The activity started with one minute opening statements from each group. Then, one person in each group dressed up as the monster, and a representative from their own legal team questioned their monster. Following, two other groups sent lawyers to interrogate the monster. The trials for each monster and their witnesses did not happen back to back. 

“Our opening statement, [the humans group], was on the whole, far more concise than those of others,” Arjun Kurkal ‘21 said. “We decided to spend most of our preparation time on the content itself. So, we just made a very basic, rudimentary opening statement to allow for maximum flexibility in the case itself.”

The first monster to be interrogated was the human race, with its crimes being: destroying 80% of the mammals, causing global warming, the 6th mass extinction, and taking pleasure in other people’s distress. One of the arguments against “the humans” was that just because some humans are evil doesn’t mean that the whole species are monsters. The two witnesses of the group were a turtle, who complained about the pollution in the ocean and an alien, who witnessed humans kidnapping them

“I was representing humans themselves,” Kurkal said. “And that job was interesting in that I was able to offer my own take on how I felt like humanity was terrible. We had a fairly easy job, in the case to paint humanity as a monstrosity. And then as a lawyer, I was able to express my take on how the other teams were the less monsters.”

Following the interrogations for humans, Dolores Umbridge was questioned, with her main crimes secretly being evil and manipulative, and murdering people. The main arguments against her being the most evil monster was that she was a bad teacher at Hogwarts, and her actions were restricted due to the fact that she worked in the ministry. The two witnesses for the group were a Death Eater and Harry Potter.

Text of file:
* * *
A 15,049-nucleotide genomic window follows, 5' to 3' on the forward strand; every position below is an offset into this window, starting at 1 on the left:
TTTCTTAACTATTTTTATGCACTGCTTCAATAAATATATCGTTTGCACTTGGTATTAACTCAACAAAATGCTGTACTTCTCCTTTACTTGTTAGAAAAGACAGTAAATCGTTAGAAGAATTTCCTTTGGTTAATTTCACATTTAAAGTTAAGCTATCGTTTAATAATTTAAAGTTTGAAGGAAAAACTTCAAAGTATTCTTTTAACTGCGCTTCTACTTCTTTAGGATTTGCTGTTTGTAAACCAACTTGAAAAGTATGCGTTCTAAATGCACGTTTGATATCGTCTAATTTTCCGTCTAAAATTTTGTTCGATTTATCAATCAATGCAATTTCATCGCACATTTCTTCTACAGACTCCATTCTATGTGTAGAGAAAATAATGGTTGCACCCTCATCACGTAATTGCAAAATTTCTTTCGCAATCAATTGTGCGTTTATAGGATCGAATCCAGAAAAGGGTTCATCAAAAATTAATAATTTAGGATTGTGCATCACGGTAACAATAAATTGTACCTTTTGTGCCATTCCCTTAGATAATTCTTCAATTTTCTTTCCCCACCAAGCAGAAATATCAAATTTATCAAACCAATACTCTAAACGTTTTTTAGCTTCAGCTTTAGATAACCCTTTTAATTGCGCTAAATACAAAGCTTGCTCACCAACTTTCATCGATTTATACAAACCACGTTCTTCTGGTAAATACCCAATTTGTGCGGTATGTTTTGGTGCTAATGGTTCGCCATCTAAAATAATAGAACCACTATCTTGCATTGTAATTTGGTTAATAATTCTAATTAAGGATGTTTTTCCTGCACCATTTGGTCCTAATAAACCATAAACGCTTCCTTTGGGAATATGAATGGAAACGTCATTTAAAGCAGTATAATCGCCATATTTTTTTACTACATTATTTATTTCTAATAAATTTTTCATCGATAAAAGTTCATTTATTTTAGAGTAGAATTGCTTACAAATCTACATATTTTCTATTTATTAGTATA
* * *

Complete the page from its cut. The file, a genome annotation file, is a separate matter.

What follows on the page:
“I thought it’d be funny [to play Harry Potter] since I’m the least [like] Harry Potter of our team.  It was pretty fun,” Lucy Wang ‘20 said. “I I dreaded talking in front of everyone and I was really scared because there’s a lot of people in our class who have really good questions. So it was hard to answer them.”

Next to be interrogated was the green Monster Energy Drink, whose legal team pointed out that the drink is addictive and contains too much caffeine and sugar. The witnesses were Kyle the gamer, and Naruto runner from Area 51, who showed the crazy side-effects of drinking too many monster drinks. 

“To pick these particular witnesses, we went for the memes,” Olivia Bowen ‘20 said. “I was the Area 51 survivor, who witnessed the aliens. The monster controlled my body so I would go inside Area 51 and put myself in danger, and got PTSD. [To dress up as the witness], I made a tin foil hat to protect myself from the aliens.” 

The Last monster to go was Gru from Despicable Me. Gru’s legal team described Gru as a felonious super villain who almost stole the moon. The other groups questioned his monstrality since he had basically failed most of his evil quests. A comedic point that the other groups made was that Gru was a villain in a PG movie, doubting how evil Gru could be. Dr. Nefario and the moon from the film made appearances in the trials as witnesses.

“I thought it was a very different approach from my previous English classes,” Andrew Yao ‘21 said. “The way class was formatted previously was write essays on paper. It was interesting to have an actual trial. We picked Gru as our monster because we thought it would be funny. I think ours was the strongest argument but unfortunately the results say otherwise.”

After each group gave their closing statements, the students voted anonymously on the most evil monster, but could not pick their own monster. In sixth block, the green Monster Energy Drink won with a vast majority of votes.

“[The students] did a great job,” Mr. Chalk said. “As always, I try to come up with a weird idea and the students make it great.”